Using some of the more than $2 million in unobligated federal American Rescue Plan Act funds, the Valencia County commissioners added six full-time positions to the county’s fire department.

The new positions will be funded by $1,012,500 in ARPA funding through December 2025, then the county has to find the money in its budget. The new positions was one of six ARPA-funded projects the commission approved at its Sept. 7 meeting. A seventh project was rejected by the commissioners.

At the time of the meeting, the commission had obligated $14,283,666 in ARPA funds, with $2,247,448 waiting to be allocated. After the six projects were approved, the county still has $1,847,448 in funding.

County grants director, Jeremias Silva, said all ARPA funds allocated to the county have to be obligated by the end of 2024 and projects had to be completed by the end of 2026. The act was signed into law in March 2021, and provides money to state and local agencies to respond to the COVID-19 public health emergency or its negative economic impact in a variety of ways.

Since the firefighter positions are for emergency services, the funds can be used for salaries, Silva told the commissioners.

Valencia County Fire Chief Matt Propp said the department has been handling an exceptionally-high call volume lately while simultaneously experiencing a decrease in volunteers, a nationwide issue.

VCFD Chief Matt Propp

“The intent is to staff El Cerro Mission, Tomé and Los Chavez stations to provide 24/7 coverage out of three stations instead of the one we have now,” Propp told the commissioners. “This will make a huge impact on our community. (The ARPA funding is) a way to accommodate a rapid staff increase and budget for the future.”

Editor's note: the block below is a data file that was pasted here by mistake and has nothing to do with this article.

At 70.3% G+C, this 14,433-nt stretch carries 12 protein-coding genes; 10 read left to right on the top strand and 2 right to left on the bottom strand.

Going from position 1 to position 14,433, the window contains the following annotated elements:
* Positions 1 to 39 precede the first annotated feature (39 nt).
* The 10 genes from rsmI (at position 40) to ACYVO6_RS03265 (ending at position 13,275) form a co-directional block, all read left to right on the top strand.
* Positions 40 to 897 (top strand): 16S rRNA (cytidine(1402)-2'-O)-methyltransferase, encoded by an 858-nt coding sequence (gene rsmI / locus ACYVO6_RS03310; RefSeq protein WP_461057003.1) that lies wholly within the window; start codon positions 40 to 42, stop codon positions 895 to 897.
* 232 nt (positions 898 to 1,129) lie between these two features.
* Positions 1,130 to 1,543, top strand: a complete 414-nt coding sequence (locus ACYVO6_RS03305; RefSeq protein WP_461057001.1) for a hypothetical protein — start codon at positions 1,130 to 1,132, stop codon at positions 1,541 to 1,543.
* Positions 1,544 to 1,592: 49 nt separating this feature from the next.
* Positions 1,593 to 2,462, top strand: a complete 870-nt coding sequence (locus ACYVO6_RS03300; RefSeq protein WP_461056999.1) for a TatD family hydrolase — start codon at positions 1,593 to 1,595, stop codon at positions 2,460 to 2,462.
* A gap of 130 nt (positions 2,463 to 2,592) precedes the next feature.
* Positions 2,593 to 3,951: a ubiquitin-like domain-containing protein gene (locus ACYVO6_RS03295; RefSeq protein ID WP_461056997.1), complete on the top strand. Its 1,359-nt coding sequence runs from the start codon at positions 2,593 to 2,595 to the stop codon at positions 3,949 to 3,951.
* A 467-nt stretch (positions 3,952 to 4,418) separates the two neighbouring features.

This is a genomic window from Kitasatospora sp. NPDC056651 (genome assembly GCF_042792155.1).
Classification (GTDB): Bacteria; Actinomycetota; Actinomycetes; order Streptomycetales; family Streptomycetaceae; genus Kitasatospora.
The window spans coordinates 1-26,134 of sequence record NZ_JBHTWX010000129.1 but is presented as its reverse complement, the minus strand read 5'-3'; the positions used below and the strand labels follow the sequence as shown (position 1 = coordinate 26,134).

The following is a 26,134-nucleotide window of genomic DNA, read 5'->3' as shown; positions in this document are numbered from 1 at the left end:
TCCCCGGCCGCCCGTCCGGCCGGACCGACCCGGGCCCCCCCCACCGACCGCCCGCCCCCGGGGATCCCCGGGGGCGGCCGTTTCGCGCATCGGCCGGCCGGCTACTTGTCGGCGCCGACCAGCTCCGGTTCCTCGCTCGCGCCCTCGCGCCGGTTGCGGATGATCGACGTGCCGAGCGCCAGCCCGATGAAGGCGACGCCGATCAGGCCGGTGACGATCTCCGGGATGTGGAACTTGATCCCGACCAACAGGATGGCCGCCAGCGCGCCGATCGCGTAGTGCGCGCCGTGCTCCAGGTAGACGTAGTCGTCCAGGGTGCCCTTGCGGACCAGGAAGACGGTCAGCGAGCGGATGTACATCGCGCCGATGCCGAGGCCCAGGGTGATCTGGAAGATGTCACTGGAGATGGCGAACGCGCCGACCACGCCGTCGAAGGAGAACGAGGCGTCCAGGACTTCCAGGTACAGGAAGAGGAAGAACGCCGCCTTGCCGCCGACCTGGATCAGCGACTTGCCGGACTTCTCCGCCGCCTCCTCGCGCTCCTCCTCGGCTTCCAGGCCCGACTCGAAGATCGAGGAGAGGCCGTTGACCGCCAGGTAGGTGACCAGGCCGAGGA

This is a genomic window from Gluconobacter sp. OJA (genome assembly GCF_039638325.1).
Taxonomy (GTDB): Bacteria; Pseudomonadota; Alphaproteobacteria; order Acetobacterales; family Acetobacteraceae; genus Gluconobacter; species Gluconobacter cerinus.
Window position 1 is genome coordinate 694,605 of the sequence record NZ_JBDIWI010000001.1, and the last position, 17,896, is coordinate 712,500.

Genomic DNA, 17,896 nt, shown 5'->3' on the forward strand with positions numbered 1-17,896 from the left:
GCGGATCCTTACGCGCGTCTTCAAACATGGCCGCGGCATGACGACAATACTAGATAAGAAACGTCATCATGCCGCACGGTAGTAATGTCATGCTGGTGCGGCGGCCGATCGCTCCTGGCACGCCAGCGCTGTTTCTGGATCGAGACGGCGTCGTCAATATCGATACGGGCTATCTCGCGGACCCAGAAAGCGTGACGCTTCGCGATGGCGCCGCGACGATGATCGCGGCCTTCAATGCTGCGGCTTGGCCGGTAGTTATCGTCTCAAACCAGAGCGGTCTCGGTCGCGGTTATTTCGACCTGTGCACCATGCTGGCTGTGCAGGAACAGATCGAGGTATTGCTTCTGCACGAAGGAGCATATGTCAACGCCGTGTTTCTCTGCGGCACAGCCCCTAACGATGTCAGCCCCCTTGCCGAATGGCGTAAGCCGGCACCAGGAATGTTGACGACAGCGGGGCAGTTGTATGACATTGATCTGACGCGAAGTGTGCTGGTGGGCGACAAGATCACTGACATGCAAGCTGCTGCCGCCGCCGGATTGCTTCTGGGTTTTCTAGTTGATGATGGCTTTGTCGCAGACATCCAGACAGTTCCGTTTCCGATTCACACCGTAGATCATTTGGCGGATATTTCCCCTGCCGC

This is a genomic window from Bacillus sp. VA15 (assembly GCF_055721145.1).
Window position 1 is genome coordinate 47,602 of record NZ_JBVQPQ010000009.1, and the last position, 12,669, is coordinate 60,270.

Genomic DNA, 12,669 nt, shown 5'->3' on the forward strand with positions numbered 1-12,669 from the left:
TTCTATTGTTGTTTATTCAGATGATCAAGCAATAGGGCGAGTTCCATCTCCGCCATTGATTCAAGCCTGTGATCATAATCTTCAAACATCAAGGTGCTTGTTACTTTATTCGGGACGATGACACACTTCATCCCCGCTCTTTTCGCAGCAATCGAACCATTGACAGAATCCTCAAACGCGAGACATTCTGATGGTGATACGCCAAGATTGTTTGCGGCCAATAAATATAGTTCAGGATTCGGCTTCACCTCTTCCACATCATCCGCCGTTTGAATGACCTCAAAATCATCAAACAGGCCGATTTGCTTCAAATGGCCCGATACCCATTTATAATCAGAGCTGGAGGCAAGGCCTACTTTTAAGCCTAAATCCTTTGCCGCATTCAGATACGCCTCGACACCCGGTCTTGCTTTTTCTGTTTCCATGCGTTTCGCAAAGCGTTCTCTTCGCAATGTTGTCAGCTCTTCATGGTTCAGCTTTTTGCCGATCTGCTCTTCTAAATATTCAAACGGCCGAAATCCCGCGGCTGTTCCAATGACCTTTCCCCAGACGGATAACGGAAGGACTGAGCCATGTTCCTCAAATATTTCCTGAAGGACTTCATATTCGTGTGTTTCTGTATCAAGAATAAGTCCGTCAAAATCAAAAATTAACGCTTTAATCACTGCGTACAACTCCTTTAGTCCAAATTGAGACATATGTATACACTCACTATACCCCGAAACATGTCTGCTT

In the past year, the county fire department has seen a 49.4 percent increase in incidents, the chief said, compared to the national average increase of 13 to 17 percent.

“Our crews are working out of one station, taking 30 to 35 calls in a 48-hour shift,” he said. “If you look at call times and if they have to transport, we have crews not sleeping for two days. It’s taking a toll on their mental health.”

With three stations staffed full-time, the number of calls per shift for each crew will be reduced, giving them more time to train and rest, Propp said, and “providing better service by ensuring 24/7 calls out of three fire stations.”

Propp attributed the huge increase in calls to several things. Access to health care within the community is harder than other areas, which increases wait times at and transportation times to Albuquerque hospitals, he said, as well as the misperception that dispatch is there to answer medical questions.

“People will ask us to check vitals, confirm they have a fever, do they have COVID,” the chief said. “Even something basic like a lift assist, where someone has fallen and they can’t get back up. Sometimes their only means of help is 911, but we have to get them up, check their vitals, make sure they’re OK. Also, we’re just seeing more people coming into our community, so of course we’ll see an increase in calls.”

Commissioner David Hyder asked with the increased calls, how many were being missed by the department. Propp said the number of missed calls was fairly low, but response times were high.

“For instance, last week we had a crew cleared off a fire call that went straight to a medical call. We didn’t have a transport capable unit at the time and AMR was unavailable,” the chief said. “We had another call pending so a neighboring jurisdiction transported, but there was still a 30 to 45 minute delay. From the stand point of the fire chief, I don’t accept that.”